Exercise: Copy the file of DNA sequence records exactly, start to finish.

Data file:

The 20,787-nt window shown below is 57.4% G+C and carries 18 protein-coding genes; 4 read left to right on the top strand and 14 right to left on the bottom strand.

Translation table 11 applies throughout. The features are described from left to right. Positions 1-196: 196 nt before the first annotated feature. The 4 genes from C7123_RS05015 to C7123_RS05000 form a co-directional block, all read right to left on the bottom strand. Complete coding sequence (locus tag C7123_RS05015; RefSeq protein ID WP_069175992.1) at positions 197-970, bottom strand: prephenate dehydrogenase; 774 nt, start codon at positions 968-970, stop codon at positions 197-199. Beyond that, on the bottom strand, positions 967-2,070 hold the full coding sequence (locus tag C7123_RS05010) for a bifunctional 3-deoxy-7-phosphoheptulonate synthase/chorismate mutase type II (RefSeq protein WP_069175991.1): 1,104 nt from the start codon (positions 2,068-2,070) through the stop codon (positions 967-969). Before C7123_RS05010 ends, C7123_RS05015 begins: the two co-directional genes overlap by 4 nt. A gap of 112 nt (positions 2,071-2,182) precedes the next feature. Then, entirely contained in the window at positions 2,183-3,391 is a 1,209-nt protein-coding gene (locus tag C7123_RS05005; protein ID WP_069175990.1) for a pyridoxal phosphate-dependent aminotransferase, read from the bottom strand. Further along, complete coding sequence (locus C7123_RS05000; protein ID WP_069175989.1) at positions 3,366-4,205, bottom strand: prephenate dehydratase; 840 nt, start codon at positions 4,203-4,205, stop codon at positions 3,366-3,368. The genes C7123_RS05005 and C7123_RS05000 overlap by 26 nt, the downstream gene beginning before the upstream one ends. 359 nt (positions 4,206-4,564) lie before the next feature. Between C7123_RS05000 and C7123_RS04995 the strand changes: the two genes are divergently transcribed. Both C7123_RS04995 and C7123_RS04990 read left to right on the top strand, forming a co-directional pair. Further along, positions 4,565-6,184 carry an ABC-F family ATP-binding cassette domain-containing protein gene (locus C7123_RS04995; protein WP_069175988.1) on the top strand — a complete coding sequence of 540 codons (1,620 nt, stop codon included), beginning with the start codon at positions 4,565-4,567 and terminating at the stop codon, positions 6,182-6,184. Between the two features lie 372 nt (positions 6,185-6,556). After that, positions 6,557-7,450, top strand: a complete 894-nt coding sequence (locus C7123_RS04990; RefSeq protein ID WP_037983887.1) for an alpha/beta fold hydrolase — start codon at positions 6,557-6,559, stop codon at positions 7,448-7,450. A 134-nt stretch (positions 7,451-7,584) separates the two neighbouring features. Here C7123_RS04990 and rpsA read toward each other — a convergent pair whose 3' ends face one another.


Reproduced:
The 20,787-nt window shown below is 57.4% G+C and carries 18 protein-coding genes; 4 read left to right on the top strand and 14 right to left on the bottom strand.

Translation table 11 applies throughout. The features are described from left to right. Positions 1-196: 196 nt before the first annotated feature. The 4 genes from C7123_RS05015 to C7123_RS05000 form a co-directional block, all read right to left on the bottom strand. Complete coding sequence (locus tag C7123_RS05015; RefSeq protein ID WP_069175992.1) at positions 197-970, bottom strand: prephenate dehydrogenase; 774 nt, start codon at positions 968-970, stop codon at positions 197-199. Beyond that, on the bottom strand, positions 967-2,070 hold the full coding sequence (locus tag C7123_RS05010) for a bifunctional 3-deoxy-7-phosphoheptulonate synthase/chorismate mutase type II (RefSeq protein WP_069175991.1): 1,104 nt from the start codon (positions 2,068-2,070) through the stop codon (positions 967-969). Before C7123_RS05010 ends, C7123_RS05015 begins: the two co-directional genes overlap by 4 nt. A gap of 112 nt (positions 2,071-2,182) precedes the next feature. Then, entirely contained in the window at positions 2,183-3,391 is a 1,209-nt protein-coding gene (locus tag C7123_RS05005; protein ID WP_069175990.1) for a pyridoxal phosphate-dependent aminotransferase, read from the bottom strand. Further along, complete coding sequence (locus C7123_RS05000; protein ID WP_069175989.1) at positions 3,366-4,205, bottom strand: prephenate dehydratase; 840 nt, start codon at positions 4,203-4,205, stop codon at positions 3,366-3,368. The genes C7123_RS05005 and C7123_RS05000 overlap by 26 nt, the downstream gene beginning before the upstream one ends. 359 nt (positions 4,206-4,564) lie before the next feature. Between C7123_RS05000 and C7123_RS04995 the strand changes: the two genes are divergently transcribed. Both C7123_RS04995 and C7123_RS04990 read left to right on the top strand, forming a co-directional pair. Further along, positions 4,565-6,184 carry an ABC-F family ATP-binding cassette domain-containing protein gene (locus C7123_RS04995; protein WP_069175988.1) on the top strand — a complete coding sequence of 540 codons (1,620 nt, stop codon included), beginning with the start codon at positions 4,565-4,567 and terminating at the stop codon, positions 6,182-6,184. Between the two features lie 372 nt (positions 6,185-6,556). After that, positions 6,557-7,450, top strand: a complete 894-nt coding sequence (locus C7123_RS04990; RefSeq protein ID WP_037983887.1) for an alpha/beta fold hydrolase — start codon at positions 6,557-6,559, stop codon at positions 7,448-7,450. A 134-nt stretch (positions 7,451-7,584) separates the two neighbouring features. Here C7123_RS04990 and rpsA read toward each other — a convergent pair whose 3' ends face one another.